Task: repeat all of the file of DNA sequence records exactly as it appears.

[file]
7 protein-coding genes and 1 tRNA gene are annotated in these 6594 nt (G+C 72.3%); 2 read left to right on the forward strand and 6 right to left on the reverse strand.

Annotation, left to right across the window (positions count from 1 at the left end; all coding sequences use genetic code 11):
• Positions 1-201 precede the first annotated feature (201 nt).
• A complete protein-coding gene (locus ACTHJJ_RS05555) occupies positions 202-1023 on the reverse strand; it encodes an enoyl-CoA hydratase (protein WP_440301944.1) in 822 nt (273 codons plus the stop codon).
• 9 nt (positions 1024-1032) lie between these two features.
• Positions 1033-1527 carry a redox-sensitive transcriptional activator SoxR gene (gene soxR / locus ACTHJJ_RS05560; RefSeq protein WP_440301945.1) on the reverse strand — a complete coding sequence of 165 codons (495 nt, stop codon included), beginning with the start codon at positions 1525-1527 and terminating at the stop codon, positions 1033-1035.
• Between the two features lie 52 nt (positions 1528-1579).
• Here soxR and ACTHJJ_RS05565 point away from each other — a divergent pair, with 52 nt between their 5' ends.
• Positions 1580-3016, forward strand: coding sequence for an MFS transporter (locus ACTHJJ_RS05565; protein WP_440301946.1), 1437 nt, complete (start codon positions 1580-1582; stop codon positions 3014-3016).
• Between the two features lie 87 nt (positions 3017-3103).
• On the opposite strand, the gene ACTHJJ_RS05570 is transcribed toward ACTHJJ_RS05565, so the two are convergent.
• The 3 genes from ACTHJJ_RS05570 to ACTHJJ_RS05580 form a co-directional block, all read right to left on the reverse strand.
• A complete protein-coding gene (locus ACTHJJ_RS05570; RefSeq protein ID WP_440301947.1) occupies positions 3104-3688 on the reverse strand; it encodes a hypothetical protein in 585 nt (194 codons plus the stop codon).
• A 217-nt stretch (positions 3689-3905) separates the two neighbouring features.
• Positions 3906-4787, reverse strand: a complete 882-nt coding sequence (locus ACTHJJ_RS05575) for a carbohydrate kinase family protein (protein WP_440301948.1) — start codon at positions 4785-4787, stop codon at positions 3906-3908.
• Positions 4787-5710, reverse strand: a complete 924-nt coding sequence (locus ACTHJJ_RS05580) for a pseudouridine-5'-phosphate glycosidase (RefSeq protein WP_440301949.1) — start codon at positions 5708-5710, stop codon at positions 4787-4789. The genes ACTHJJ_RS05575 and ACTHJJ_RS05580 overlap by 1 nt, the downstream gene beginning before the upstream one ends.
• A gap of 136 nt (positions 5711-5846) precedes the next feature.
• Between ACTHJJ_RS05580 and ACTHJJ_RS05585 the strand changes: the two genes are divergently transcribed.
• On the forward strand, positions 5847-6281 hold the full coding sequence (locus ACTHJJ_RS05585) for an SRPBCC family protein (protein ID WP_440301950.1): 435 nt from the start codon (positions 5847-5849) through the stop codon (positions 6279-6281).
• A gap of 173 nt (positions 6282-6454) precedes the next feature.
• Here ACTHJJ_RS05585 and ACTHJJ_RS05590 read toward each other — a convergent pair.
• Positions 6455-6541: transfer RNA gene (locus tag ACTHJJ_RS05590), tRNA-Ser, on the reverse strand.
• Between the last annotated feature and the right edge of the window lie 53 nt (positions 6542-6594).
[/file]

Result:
7 protein-coding genes and 1 tRNA gene are annotated in these 6594 nt (G+C 72.3%); 2 read left to right on the forward strand and 6 right to left on the reverse strand.

Annotation, left to right across the window (positions count from 1 at the left end; all coding sequences use genetic code 11):
• Positions 1-201 precede the first annotated feature (201 nt).
• A complete protein-coding gene (locus ACTHJJ_RS05555) occupies positions 202-1023 on the reverse strand; it encodes an enoyl-CoA hydratase (protein WP_440301944.1) in 822 nt (273 codons plus the stop codon).
• 9 nt (positions 1024-1032) lie between these two features.
• Positions 1033-1527 carry a redox-sensitive transcriptional activator SoxR gene (gene soxR / locus ACTHJJ_RS05560; RefSeq protein WP_440301945.1) on the reverse strand — a complete coding sequence of 165 codons (495 nt, stop codon included), beginning with the start codon at positions 1525-1527 and terminating at the stop codon, positions 1033-1035.
• Between the two features lie 52 nt (positions 1528-1579).
• Here soxR and ACTHJJ_RS05565 point away from each other — a divergent pair, with 52 nt between their 5' ends.
• Positions 1580-3016, forward strand: coding sequence for an MFS transporter (locus ACTHJJ_RS05565; protein WP_440301946.1), 1437 nt, complete (start codon positions 1580-1582; stop codon positions 3014-3016).
• Between the two features lie 87 nt (positions 3017-3103).
• On the opposite strand, the gene ACTHJJ_RS05570 is transcribed toward ACTHJJ_RS05565, so the two are convergent.
• The 3 genes from ACTHJJ_RS05570 to ACTHJJ_RS05580 form a co-directional block, all read right to left on the reverse strand.
• A complete protein-coding gene (locus ACTHJJ_RS05570; RefSeq protein ID WP_440301947.1) occupies positions 3104-3688 on the reverse strand; it encodes a hypothetical protein in 585 nt (194 codons plus the stop codon).
• A 217-nt stretch (positions 3689-3905) separates the two neighbouring features.
• Positions 3906-4787, reverse strand: a complete 882-nt coding sequence (locus ACTHJJ_RS05575) for a carbohydrate kinase family protein (protein WP_440301948.1) — start codon at positions 4785-4787, stop codon at positions 3906-3908.
• Positions 4787-5710, reverse strand: a complete 924-nt coding sequence (locus ACTHJJ_RS05580) for a pseudouridine-5'-phosphate glycosidase (RefSeq protein WP_440301949.1) — start codon at positions 5708-5710, stop codon at positions 4787-4789. The genes ACTHJJ_RS05575 and ACTHJJ_RS05580 overlap by 1 nt, the downstream gene beginning before the upstream one ends.
• A gap of 136 nt (positions 5711-5846) precedes the next feature.
• Between ACTHJJ_RS05580 and ACTHJJ_RS05585 the strand changes: the two genes are divergently transcribed.
• On the forward strand, positions 5847-6281 hold the full coding sequence (locus ACTHJJ_RS05585) for an SRPBCC family protein (protein ID WP_440301950.1): 435 nt from the start codon (positions 5847-5849) through the stop codon (positions 6279-6281).
• A gap of 173 nt (positions 6282-6454) precedes the next feature.
• Here ACTHJJ_RS05585 and ACTHJJ_RS05590 read toward each other — a convergent pair.
• Positions 6455-6541: transfer RNA gene (locus tag ACTHJJ_RS05590), tRNA-Ser, on the reverse strand.
• Between the last annotated feature and the right edge of the window lie 53 nt (positions 6542-6594).